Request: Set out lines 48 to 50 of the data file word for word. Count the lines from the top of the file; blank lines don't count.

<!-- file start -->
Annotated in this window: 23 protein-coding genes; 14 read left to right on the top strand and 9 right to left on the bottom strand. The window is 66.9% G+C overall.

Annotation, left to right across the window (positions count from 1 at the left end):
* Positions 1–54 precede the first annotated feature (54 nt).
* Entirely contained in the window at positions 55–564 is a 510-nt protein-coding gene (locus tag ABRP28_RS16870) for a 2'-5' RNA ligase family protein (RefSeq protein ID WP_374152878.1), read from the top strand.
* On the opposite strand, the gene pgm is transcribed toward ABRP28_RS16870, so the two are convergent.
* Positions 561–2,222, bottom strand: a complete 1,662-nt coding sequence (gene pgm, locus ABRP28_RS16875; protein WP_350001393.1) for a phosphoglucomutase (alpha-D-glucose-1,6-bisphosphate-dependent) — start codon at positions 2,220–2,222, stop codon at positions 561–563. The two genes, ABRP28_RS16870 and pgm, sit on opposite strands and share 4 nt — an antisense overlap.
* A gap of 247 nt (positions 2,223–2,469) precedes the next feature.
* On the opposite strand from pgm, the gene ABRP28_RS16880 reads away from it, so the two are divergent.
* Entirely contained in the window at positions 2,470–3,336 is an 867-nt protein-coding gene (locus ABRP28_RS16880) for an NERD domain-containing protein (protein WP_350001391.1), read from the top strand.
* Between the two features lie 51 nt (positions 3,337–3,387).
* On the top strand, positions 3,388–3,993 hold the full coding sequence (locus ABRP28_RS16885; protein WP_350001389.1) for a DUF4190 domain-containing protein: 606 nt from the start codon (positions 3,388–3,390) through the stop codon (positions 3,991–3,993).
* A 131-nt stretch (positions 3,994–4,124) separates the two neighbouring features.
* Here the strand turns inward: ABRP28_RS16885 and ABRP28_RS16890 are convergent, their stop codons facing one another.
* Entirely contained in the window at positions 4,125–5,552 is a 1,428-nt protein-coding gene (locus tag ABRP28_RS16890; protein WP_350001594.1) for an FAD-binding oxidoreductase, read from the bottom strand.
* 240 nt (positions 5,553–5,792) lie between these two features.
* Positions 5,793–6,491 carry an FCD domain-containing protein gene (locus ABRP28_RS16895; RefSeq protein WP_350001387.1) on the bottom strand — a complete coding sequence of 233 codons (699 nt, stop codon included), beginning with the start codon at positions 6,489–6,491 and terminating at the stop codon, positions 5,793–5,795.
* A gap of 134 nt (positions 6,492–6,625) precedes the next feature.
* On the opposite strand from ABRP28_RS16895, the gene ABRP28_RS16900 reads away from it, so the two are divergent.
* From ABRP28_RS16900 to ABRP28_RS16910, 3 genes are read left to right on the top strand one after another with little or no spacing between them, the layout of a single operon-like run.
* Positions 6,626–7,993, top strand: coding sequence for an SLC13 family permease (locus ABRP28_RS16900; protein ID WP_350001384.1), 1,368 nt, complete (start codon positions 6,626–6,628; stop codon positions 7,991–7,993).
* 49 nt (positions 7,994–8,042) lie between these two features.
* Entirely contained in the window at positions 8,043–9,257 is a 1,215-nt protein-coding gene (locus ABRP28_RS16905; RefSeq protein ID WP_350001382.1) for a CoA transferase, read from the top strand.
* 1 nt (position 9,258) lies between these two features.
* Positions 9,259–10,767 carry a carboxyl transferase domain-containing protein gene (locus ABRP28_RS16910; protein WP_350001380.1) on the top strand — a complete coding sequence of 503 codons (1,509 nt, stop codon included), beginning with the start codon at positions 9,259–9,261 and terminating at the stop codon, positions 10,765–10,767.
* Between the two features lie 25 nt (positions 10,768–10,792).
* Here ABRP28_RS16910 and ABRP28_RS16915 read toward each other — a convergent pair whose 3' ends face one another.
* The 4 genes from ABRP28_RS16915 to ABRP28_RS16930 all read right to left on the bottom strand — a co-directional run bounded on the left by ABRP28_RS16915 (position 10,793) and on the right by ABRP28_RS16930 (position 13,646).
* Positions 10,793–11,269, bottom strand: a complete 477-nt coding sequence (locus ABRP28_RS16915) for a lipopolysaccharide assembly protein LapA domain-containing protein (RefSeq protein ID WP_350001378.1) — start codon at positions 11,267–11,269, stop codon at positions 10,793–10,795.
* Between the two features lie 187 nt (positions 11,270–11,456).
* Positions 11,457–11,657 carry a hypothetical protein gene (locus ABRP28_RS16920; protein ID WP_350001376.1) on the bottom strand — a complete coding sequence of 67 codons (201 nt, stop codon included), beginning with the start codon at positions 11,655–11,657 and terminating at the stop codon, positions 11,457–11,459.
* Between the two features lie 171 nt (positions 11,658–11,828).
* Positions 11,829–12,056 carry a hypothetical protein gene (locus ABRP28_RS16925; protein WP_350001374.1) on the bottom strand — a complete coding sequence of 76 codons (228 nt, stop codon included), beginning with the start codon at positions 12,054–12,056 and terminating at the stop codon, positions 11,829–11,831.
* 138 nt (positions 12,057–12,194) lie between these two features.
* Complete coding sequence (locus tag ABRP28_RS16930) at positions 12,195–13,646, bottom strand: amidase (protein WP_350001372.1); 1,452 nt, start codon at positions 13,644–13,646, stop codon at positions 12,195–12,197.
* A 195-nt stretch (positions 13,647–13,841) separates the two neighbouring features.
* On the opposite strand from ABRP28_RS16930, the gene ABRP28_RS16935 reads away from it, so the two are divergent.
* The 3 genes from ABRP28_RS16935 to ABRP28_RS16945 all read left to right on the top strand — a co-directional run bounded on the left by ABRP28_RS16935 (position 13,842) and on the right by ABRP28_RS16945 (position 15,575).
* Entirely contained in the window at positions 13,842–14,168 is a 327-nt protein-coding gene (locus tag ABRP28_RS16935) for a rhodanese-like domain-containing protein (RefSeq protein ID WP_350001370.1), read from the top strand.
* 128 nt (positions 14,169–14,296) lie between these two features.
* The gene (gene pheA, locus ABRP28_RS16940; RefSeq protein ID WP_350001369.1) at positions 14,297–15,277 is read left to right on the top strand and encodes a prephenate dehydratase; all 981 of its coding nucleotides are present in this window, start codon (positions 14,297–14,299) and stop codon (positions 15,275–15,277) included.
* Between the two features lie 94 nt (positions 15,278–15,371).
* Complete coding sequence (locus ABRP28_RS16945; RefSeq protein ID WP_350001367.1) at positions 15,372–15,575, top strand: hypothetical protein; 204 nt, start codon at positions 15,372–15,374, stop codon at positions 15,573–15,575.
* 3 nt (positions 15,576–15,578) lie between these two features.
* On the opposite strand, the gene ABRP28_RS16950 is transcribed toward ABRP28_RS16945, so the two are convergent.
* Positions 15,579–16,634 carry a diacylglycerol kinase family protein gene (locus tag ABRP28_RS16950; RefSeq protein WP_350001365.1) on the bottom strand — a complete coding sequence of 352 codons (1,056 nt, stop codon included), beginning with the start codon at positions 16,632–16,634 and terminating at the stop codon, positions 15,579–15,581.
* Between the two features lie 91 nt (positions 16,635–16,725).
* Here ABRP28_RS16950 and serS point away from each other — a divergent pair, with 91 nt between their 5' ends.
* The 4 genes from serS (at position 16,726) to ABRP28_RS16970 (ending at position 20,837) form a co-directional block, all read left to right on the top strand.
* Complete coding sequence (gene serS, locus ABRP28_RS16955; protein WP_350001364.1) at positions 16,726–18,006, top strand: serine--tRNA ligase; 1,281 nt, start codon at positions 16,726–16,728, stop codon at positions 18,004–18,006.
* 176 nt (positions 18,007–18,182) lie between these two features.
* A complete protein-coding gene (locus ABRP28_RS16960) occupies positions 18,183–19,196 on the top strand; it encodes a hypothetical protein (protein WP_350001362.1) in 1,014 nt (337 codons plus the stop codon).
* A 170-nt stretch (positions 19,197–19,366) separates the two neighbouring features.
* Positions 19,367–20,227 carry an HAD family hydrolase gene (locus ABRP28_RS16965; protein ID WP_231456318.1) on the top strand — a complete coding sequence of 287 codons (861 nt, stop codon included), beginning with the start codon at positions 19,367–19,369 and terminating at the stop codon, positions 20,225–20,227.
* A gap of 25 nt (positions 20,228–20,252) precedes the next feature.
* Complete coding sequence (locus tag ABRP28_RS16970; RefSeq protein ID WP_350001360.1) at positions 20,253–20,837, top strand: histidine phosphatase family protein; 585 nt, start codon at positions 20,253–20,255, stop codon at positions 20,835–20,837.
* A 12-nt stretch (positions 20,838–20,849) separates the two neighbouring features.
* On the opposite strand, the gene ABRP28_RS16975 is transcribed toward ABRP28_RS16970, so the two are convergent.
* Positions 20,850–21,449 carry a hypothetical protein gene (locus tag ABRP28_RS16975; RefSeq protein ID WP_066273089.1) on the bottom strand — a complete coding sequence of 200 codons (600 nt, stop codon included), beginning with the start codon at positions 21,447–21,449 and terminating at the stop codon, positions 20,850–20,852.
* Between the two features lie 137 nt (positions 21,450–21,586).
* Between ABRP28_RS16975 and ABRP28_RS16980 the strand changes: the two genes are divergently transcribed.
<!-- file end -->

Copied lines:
* The 4 genes from serS (at position 16,726) to ABRP28_RS16970 (ending at position 20,837) form a co-directional block, all read left to right on the top strand.
* Complete coding sequence (gene serS, locus ABRP28_RS16955; protein WP_350001364.1) at positions 16,726–18,006, top strand: serine--tRNA ligase; 1,281 nt, start codon at positions 16,726–16,728, stop codon at positions 18,004–18,006.
* 176 nt (positions 18,007–18,182) lie between these two features.